Backyard Islands

By Venita Bright

Energy in the form of food must be available for an environment to sustain life. In most communities, plants supply the primary food energy to the system. Plants are called producers; animals that eat plants are called consumers. While consumers are typically found in places where producers grow, Dr. Polis' exploration shows that this is not always the case. Sometimes food energy is carried out of one ecosystem and into another. Often this food energy is in the form of dead plants or animals.

Look carefully at the ground, and you will likely find dead leaves, insect shells, and other organic matter generally called detritus. In some ecosystems, detritus is a major source of energy. Transport of food and energy does not only occur from ocean to islands. What about leaves that blow into a schoolyard from a nearby wood? Or raccoons that eat from a stream and defecate on land?

Materials Needed: Meter sticks, metric rulers, poster board, markers, photographs of ecosystems.

  • Think about what you know about food webs in your area. Use free association to come up with a list of at least 20 components within their food webs. Do some areas of the schoolyard support more life than others?

  • Select two 1-square-meter areas in your backyard, schoolyard, or neighborhood to study. The study areas should be near each other, but in two different habitats (e.g. on a sidewalk and in the grass; or just inside a forest and in a clearing).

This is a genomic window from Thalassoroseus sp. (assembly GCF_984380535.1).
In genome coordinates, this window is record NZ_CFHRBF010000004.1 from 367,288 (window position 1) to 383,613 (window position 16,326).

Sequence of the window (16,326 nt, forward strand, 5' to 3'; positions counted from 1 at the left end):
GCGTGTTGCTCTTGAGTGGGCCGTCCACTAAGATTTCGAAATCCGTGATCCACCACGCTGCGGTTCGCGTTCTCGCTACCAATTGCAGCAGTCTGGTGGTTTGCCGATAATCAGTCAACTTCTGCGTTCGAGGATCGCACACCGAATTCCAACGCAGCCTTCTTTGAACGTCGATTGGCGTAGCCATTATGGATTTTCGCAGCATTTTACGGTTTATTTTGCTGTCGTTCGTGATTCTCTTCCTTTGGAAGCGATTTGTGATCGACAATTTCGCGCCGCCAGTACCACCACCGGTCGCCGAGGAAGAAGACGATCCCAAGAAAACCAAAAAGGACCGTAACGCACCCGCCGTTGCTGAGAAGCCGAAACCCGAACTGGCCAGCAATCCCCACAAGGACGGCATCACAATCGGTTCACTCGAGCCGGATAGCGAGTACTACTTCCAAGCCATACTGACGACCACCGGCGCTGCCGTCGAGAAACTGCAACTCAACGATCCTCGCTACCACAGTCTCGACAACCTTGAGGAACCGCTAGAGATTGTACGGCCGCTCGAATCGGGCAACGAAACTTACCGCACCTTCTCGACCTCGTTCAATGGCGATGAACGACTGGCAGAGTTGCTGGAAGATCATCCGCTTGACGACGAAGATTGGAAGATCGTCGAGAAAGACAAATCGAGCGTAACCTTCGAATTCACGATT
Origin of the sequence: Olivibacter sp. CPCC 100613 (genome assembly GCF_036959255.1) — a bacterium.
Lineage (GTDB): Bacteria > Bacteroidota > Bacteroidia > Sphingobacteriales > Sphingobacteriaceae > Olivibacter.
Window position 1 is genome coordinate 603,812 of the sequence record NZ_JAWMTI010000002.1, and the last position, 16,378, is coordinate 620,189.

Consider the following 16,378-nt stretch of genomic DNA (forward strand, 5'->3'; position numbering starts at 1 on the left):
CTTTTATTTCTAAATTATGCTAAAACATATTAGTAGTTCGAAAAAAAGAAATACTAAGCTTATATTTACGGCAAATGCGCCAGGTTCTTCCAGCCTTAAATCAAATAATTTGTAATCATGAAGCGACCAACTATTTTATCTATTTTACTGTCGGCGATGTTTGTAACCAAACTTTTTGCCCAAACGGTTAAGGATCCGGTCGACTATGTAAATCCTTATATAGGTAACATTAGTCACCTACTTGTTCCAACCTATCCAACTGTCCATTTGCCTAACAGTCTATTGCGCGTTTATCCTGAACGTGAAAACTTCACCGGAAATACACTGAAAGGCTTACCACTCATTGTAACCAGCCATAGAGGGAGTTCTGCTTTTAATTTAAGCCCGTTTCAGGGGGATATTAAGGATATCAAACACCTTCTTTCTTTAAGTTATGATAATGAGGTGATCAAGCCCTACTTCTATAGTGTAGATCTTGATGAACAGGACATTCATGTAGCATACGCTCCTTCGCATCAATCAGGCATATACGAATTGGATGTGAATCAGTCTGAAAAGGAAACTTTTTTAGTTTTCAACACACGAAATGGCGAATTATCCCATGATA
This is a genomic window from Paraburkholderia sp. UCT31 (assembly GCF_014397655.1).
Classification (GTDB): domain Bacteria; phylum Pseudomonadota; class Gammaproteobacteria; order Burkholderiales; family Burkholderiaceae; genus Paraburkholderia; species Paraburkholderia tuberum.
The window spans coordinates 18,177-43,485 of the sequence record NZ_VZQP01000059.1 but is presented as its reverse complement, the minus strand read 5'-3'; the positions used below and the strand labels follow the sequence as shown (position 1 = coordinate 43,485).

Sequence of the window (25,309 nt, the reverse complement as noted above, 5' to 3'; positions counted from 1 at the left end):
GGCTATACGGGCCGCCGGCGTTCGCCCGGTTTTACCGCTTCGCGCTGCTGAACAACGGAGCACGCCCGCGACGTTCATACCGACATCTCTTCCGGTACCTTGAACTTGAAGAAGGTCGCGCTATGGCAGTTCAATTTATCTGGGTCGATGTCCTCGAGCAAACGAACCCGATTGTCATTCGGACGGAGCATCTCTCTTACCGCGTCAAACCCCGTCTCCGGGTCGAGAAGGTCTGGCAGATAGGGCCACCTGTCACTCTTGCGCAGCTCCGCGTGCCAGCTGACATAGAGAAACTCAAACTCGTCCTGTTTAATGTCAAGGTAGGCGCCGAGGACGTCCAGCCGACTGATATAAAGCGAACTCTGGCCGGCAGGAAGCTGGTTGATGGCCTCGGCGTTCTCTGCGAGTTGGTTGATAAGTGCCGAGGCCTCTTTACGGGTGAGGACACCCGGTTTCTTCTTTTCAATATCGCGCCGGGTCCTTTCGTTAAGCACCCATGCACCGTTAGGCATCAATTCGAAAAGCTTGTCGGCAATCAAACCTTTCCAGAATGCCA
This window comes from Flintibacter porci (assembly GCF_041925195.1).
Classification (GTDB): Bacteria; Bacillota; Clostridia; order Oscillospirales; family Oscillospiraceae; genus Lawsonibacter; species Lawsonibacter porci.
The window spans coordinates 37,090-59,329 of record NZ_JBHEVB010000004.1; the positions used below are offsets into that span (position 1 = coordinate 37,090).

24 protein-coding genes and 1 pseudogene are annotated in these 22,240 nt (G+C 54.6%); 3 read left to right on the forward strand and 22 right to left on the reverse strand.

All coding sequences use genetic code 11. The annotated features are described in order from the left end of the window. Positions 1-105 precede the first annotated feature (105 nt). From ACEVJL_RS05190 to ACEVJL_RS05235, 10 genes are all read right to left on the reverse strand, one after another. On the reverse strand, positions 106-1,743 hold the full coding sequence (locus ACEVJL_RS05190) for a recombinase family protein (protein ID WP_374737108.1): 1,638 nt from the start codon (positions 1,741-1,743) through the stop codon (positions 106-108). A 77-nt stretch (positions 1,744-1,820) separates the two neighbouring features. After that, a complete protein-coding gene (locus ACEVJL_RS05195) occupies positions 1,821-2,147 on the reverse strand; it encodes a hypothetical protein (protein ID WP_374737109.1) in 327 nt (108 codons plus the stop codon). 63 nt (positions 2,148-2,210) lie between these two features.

• Observe and record all organisms in the air space above and within this study area. Which organisms are producers? Which are consumers? Which eat detritus (these are called "detritovores")? How do the number of producers (number of individuals and number of species), consumers, and detritovores compare? Devise a system for estimating the number of something too great to count, like the number of grass individuals in your study area.

  • Make predictions about which study area might depend more on food energy from adjacent habitats. Which study area will produce more energy for adjacent habitats?

  • Devise methods to test your predictions. This might include categorizing different species as "visitors" and "residents." Are the "visitors" bringing food energy into a study area? Taking it away? How will you measure the flow of detritus?

  • After the data are collected, graph your findings and write about what you learned. Send us your results at:

    Dragonfly
    Miami University
    Oxford, OH 45056

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